By Juliana Maio
During her recent talk at UCLA, Lucette Lagnado, an investigative reporter for the Wall Street Journal, expressed nostalgia for a lost world as she discussed her memoirs about her family's life in Egypt and subsequent exile in America.
This is the first working committee meeting and leadership dinner of the new Los Angeles-Tehran "World Cities" Online Dialogue.
Only the first 25 to RSVP will be seated. A delicious Middle Eastern buffet will be served. RSVPS to 310.657.5511. No reservations will be accepted via email. Calls only.
Levantine Cultural Center in association with The Writing StudioTM offers ongoing classes in creative writing, autobiography, memoir and fiction, with Elana Golden.
Every Saturday except the 4th Saturday in the month
CLASS CAN BE JOINED AT ANY TIME, SIGN UP FOR A SET OF FOUR CLASSES.
2:15 - 5:15 PM
At Levantine Cultural Center, 5998 W Pico Blvd
Los Angeles, CA 90035
$120 for four (4) consecutive classes paid in advance
Suitable for new and experienced writers - limited to 10 participants
In each class, participants write and read in the group in an atmosphere of respect and artistic passion. The skills of creative writing are taught and explored, as well as methods to put aside the critical mind and free the writer's personal voice.
This is an exclusive screening of Sami Shalom Chetrit's latest film, the story of the filmmaker's journey with his mother Yakut ("pearl" in Arabic) as she searches Israel for her elementary school classmates from the elementary school, Alliance, which she attended 60 years ago in the little village of Gurama in the Tafilalt region of Morocco. Through tales of past and present, transition, cultural crisis, and survival, Morocco is retold by women who were among the first generation of emigrants to Israel. The film is in Moroccan, Hebrew and French with English subtitles.
The director will be in attendance and a short Q and A will follow.
Script and Director: Sami Shalom Chetrit
Producer: Haim Bouzaglo Production LTD
Cinematography: Philippe Bellaiche
Editor: Eli Hamo Soundtrack: Ilan Ben Ami, Yossi Appelbaum
Music: Ilan Ben Ami
Singing: Niva Ben Simon
Hisham Sharabi. Embers and Ashes: Memoirs of an Arab Intellectual. Translated by Issa J. Boullata. Northampton, MA: Olive Branch Press, 2008.186 pages. Paper $15.00.
THE 1967 WAR TRIGGERED a frantic Arab-American rush to organize and to challenge the mendacious Zionist narrative. The community intellectuals formed the Association of Arab-American University Graduates (AAUG) and pursued a program of scholarly analyses which challenged Zionist accounts. I served on the AAUG Board with Sharabi among others. He was quiet-spoken and verbally economic in his interaction with others but clearly politically committed and intellectually accomplished. He was a complex personality, confounding friends and enemies alike with his sphinx-like manner. His memoirs go far in revealing and clarifying his persona.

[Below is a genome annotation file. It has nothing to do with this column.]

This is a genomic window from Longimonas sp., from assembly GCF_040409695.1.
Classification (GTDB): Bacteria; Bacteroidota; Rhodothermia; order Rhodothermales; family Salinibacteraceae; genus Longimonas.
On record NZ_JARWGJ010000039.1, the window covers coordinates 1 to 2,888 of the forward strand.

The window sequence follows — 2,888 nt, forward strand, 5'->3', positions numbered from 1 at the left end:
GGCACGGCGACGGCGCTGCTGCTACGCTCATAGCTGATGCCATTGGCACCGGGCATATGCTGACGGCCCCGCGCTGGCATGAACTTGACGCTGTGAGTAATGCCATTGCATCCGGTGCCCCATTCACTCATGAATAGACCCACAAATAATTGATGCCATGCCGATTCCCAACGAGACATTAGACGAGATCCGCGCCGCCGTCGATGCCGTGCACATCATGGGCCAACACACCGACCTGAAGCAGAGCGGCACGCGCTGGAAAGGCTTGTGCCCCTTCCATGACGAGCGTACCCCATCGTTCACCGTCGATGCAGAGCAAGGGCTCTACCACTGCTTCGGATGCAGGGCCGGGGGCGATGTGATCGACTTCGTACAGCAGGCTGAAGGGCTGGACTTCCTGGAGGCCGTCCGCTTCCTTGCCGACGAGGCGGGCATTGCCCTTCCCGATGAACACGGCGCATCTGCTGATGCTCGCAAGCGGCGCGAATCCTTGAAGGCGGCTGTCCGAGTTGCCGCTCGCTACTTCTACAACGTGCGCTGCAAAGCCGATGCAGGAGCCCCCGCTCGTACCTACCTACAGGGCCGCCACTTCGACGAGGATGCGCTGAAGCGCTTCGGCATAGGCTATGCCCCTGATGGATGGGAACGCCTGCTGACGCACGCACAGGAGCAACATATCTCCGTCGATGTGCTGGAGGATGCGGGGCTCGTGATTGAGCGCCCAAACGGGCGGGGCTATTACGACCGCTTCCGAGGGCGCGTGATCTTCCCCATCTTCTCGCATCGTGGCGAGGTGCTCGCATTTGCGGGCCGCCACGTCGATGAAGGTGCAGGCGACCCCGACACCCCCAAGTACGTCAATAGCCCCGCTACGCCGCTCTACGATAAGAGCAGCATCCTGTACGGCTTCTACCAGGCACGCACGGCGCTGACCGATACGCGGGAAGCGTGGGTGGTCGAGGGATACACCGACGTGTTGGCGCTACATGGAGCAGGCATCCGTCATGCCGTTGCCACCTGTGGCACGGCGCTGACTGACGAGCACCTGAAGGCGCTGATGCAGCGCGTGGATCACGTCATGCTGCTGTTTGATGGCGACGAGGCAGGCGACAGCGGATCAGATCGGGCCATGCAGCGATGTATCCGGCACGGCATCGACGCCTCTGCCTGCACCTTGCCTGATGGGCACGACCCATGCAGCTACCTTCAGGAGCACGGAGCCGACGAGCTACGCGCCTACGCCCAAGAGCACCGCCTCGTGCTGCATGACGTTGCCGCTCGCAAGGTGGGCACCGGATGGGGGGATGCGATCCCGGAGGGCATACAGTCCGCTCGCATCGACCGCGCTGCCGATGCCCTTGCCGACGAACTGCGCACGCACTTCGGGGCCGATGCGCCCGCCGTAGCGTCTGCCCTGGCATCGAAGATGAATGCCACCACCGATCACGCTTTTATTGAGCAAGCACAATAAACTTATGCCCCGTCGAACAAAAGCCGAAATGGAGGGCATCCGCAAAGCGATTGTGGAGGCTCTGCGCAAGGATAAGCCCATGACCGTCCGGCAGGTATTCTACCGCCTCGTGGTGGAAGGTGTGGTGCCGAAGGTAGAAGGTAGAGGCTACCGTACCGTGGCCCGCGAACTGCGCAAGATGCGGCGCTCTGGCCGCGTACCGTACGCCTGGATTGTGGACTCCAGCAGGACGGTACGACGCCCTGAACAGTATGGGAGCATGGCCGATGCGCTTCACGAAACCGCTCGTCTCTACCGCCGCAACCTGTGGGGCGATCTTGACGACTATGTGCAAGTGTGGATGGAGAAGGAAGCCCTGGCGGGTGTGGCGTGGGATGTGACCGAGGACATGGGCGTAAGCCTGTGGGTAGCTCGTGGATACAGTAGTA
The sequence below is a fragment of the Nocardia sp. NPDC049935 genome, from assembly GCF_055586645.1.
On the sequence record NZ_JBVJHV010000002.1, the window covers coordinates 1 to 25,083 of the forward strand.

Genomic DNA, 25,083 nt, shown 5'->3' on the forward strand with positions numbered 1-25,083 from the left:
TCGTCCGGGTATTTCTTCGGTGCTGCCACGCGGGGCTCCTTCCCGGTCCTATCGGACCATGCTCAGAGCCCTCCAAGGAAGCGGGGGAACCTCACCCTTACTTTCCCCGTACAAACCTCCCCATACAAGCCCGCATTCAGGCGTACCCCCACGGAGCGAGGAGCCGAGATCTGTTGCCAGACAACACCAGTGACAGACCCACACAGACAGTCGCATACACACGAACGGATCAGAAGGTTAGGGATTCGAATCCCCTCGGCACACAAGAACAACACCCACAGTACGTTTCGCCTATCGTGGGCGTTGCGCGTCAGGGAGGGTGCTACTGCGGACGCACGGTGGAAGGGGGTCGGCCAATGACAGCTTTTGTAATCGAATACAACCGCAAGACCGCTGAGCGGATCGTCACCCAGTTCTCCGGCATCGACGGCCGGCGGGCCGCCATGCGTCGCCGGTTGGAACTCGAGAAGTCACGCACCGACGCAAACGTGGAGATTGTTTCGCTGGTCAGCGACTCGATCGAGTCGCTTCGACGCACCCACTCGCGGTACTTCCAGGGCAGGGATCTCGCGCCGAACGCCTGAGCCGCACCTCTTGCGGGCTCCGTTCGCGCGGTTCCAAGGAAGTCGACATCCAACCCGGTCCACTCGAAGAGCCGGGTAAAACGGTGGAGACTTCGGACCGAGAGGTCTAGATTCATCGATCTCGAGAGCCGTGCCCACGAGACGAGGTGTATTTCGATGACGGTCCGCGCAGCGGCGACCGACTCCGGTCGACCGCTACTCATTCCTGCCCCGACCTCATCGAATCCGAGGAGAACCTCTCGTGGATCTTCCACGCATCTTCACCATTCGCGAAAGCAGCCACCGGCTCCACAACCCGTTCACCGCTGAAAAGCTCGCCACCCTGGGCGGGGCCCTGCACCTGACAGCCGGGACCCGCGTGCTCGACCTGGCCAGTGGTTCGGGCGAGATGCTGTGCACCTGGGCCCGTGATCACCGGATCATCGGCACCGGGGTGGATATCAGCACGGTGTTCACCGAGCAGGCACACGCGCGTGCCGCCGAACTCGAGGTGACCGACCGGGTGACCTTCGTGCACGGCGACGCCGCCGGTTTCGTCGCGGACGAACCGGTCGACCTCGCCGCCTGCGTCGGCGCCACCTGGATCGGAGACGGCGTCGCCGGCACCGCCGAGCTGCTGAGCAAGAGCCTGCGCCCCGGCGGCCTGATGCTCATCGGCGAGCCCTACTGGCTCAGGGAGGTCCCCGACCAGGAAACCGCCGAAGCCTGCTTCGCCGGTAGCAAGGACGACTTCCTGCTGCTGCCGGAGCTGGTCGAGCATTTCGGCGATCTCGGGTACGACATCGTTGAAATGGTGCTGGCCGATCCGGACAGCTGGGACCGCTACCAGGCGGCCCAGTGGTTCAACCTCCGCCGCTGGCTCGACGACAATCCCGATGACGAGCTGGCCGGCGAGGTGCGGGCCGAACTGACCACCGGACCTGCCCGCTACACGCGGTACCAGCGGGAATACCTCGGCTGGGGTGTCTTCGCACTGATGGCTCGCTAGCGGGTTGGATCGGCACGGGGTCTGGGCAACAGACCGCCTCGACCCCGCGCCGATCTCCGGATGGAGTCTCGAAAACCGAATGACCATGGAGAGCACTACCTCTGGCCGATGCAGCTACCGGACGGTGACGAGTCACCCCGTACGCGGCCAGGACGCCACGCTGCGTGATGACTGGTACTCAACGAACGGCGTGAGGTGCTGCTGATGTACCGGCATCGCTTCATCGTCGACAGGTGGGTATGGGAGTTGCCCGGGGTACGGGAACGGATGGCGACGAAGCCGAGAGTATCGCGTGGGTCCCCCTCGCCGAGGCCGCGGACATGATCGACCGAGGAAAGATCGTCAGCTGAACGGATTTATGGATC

THE IMMIGRANT EXPERIENCE
Saturdays July 18th, August 1st, 8th and 15th, 1:30 - 4:30 PM
Whether you and/or your family immigrated by choice, were exiled or displaced as a result of war, revolution or political suppression, you left one life behind and crossed a threshold into a new one. You may be living a life with the body in one place and the heart in another.
The workshop will offer inspiration from literature, art and music to usher you into a story that positions the personal against a historical/ political/ societal background.
Faris Al-Saffar presents new and recent drawings (pen/ink) with an opening reception on Saturday, February 28, 6-9 pm, and a closing reception on March 25, 6-9 pm. Baghdadism runs Feb. 28-March 25, 2009 during regular center hours, Monday-Friday, 10 am-6 pm.
The works include imagery of Baghdad and subjects from Al-Saffar's experience of children's songs, impressions of nature, visits to local mosques and much more. With humor and irreverence the artist captures his city like no other.
Al-Saffar, formerly a civil engineer under Saddam who was forced to work on a secret long-range missile program, fled across Iraqi Republican Guard lines into the hands of Allied Forces during the first Gulf War. He was taken prisoner and spent a year and a half in a Saudi Arabian detainee camp in the desert with over 100,000 other Iraqi POWs, before receiving political asylum in the U.S. in 1993.
From October 24-26 in Hollywood, Arpa International Film Festival will screen 50 films from 21 nations, including Armenia, Australia, Canada, China, Congo, Czech Republic, Ecuador, France, Iran, Ireland, Italy, Romania, Sri Lanka, Switzerland, Tobago, Trinidad, Turkey, UK, and Venezuela.
Arpa International Film Festival, which goes green in 2008, is produced by Arpa Foundation for Film, Music, and Art (AFFMA), a non-profit organization dedicated to artists exploring identity, multi-culturalism, war, exile, genocide and global empathy.